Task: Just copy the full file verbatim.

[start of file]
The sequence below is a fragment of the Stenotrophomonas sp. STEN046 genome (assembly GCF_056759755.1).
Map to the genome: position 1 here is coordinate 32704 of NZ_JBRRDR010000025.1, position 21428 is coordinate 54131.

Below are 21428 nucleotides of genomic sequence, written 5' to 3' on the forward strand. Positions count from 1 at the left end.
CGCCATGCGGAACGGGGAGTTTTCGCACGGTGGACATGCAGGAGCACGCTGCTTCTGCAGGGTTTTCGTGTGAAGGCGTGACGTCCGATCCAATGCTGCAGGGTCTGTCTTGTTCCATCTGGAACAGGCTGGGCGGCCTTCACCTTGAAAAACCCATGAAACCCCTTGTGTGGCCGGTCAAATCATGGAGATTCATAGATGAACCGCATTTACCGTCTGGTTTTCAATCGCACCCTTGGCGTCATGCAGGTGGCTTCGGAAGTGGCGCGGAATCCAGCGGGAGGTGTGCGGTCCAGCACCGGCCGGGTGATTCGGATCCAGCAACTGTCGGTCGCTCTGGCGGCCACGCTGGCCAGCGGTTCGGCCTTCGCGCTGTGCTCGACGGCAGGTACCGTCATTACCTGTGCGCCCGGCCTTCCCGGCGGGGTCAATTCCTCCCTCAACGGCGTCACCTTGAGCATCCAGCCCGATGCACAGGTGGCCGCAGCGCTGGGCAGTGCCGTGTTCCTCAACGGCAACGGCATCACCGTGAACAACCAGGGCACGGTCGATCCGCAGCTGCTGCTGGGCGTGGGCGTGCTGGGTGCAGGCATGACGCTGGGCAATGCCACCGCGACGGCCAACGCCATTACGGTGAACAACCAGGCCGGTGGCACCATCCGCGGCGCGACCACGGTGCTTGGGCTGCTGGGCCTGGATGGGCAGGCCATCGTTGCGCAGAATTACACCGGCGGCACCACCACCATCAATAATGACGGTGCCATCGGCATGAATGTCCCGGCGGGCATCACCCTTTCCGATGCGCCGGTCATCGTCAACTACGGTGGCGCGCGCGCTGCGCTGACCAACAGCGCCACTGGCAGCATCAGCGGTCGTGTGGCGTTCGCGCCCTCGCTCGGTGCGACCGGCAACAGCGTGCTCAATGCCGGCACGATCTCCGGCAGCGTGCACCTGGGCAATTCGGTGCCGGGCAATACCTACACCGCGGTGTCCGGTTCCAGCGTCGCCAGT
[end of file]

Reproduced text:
The sequence below is a fragment of the Stenotrophomonas sp. STEN046 genome (assembly GCF_056759755.1).
Map to the genome: position 1 here is coordinate 32704 of NZ_JBRRDR010000025.1, position 21428 is coordinate 54131.

Below are 21428 nucleotides of genomic sequence, written 5' to 3' on the forward strand. Positions count from 1 at the left end.
CGCCATGCGGAACGGGGAGTTTTCGCACGGTGGACATGCAGGAGCACGCTGCTTCTGCAGGGTTTTCGTGTGAAGGCGTGACGTCCGATCCAATGCTGCAGGGTCTGTCTTGTTCCATCTGGAACAGGCTGGGCGGCCTTCACCTTGAAAAACCCATGAAACCCCTTGTGTGGCCGGTCAAATCATGGAGATTCATAGATGAACCGCATTTACCGTCTGGTTTTCAATCGCACCCTTGGCGTCATGCAGGTGGCTTCGGAAGTGGCGCGGAATCCAGCGGGAGGTGTGCGGTCCAGCACCGGCCGGGTGATTCGGATCCAGCAACTGTCGGTCGCTCTGGCGGCCACGCTGGCCAGCGGTTCGGCCTTCGCGCTGTGCTCGACGGCAGGTACCGTCATTACCTGTGCGCCCGGCCTTCCCGGCGGGGTCAATTCCTCCCTCAACGGCGTCACCTTGAGCATCCAGCCCGATGCACAGGTGGCCGCAGCGCTGGGCAGTGCCGTGTTCCTCAACGGCAACGGCATCACCGTGAACAACCAGGGCACGGTCGATCCGCAGCTGCTGCTGGGCGTGGGCGTGCTGGGTGCAGGCATGACGCTGGGCAATGCCACCGCGACGGCCAACGCCATTACGGTGAACAACCAGGCCGGTGGCACCATCCGCGGCGCGACCACGGTGCTTGGGCTGCTGGGCCTGGATGGGCAGGCCATCGTTGCGCAGAATTACACCGGCGGCACCACCACCATCAATAATGACGGTGCCATCGGCATGAATGTCCCGGCGGGCATCACCCTTTCCGATGCGCCGGTCATCGTCAACTACGGTGGCGCGCGCGCTGCGCTGACCAACAGCGCCACTGGCAGCATCAGCGGTCGTGTGGCGTTCGCGCCCTCGCTCGGTGCGACCGGCAACAGCGTGCTCAATGCCGGCACGATCTCCGGCAGCGTGCACCTGGGCAATTCGGTGCCGGGCAATACCTACACCGCGGTGTCCGGTTCCAGCGTCGCCAGT